The U.S. National Highway Traffic Safety Administration has received 68 complaints about the problem, including 13 crashes, nine injuries and one death. A teenage girl died when an Escape crashed in Arizona in January.
The recall affects 421,000 Escapes in the U.S. The rest are in Canada, Mexico, Europe, Asia and some smaller markets.
The worldwide recall affects vehicles from the 2001 through 2004 model years that are powered by 3-litre V-6 engines with cruise control. It comes just over a week after U.S. safety regulators began investigating the small SUVs, which are called Mavericks in Europe.
It's the third recall in just two weeks for the Escape, which was the top-selling SUV in the U.S. last month. A week ago Ford recalled 11,500 of the all-new 2013 models with 1.6-litre engines because the fuel lines can crack and leak gasoline, causing fires. A few days before that, it recalled 10,000 2013 Escapes to fix carpet padding that could interfere with braking.
On the older Escapes, which are completely different from the 2013 models, the cruise control cables can snag on the plastic cover atop the engine and cause the gas pedals to stick, Ford said. For the problem to happen, the pedals must be pushed to or near the floor, and the cruise control cables must have been bent or moved from their original position, Ford spokeswoman Marcey Zwiebel said. Cable positions can be changed when the SUVs are serviced, she noted.
"This is not a situation where the engine would accelerate or go into a wide-open state on its own," she said.
Dealers will replace the fasteners on the engine cover, raising it so there's plenty of room for the cruise control cable. Zwiebel said it will take a few weeks to distribute the parts. In the meantime, Escape owners can take their vehicles to dealers, who will disconnect the cruise control and eliminate the risk of the problem happening, Zwiebel said.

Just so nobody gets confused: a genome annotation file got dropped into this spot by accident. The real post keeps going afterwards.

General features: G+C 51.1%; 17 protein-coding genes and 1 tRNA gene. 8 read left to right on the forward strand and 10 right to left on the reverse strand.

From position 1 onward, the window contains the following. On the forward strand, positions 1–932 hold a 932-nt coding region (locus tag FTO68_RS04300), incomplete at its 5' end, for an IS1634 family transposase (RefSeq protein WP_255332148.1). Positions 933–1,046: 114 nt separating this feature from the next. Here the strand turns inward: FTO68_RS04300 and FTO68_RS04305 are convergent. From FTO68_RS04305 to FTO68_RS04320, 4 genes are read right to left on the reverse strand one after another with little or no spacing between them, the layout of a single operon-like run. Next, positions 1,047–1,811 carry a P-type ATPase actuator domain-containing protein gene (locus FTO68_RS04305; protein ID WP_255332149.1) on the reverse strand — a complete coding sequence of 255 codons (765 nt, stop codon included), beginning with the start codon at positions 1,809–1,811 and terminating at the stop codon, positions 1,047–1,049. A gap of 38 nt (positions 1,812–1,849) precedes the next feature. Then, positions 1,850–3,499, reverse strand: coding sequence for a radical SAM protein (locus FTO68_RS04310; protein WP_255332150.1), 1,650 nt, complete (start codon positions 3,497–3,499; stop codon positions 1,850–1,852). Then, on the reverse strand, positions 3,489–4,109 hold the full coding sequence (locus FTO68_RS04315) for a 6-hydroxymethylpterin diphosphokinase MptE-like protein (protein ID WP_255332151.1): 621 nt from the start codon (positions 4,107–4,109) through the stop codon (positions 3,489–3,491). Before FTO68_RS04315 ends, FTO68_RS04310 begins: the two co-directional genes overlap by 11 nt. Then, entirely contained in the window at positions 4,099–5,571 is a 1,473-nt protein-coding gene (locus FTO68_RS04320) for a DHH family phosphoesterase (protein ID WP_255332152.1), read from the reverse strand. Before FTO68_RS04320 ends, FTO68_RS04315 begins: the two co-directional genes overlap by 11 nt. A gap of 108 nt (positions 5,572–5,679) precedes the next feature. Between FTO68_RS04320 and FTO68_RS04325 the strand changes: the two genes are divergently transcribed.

Experts say if your car accelerates unexpectedly, you should step on the brake and shift into neutral, steer safely to the roadside, put the car in park and shut off the engine.
On July 17, NHTSA announced that it was investigating complaints about sticky throttles on Escapes and Mazda Tributes. Tributes are identical vehicles built by Ford for Mazda. It was unclear whether Tributes would be recalled.
NHTSA said investigators would look into whether the sticky throttles could have been caused by repairs made as part of a 2004 recall. About 590,000 Escapes and Tributes were recalled in December of 2004 to fix an accelerator cable defect, and NHTSA documents say the repairs could have damaged the cruise control cable.
The agency said late Thursday that the Escape investigation remains open until it can review Ford's recall documents.
While Ford said it moved quickly to fix the cruise control problem, Clarence Ditlow, executive director of the Center for Auto Safety, a consumer group, accused the company of knowing about the issue since 2005, but failing to take action until the government began its investigation.
Some Ford dealers had told the company that cruise control cables were damaged during 2004 recall repairs, but Ford did not know until recently that the damage could cause throttles to stick, Zwiebel said.
The Escape has been one of Ford's most popular vehicles since it went on sale in 2000. More than 2.1 million have been sold. It was the top-selling small SUV in the country in three of the four years covered by the recall.
Recalls can often be signs of quality problems in cars, especially if there are several during the first model year. Both recalls of the 2013 Escape, which just arrived in showrooms in June, occurred in the same week earlier this month.
Ford CEO Alan Mulally told reporters Wednesday that the company quickly recalled the 2013 Escape to take care of customers. "I wouldn't characterize it at all as a more fundamental issue in the quality," he said.
Two recalls in one week are unusual, but more likely a coincidence than a sign of quality problems, Ditlow said. He questions a vehicle's quality if it has three recalls in a year.
AP Auto Writer Dee-Ann Durbin in Detroit contributed to this report.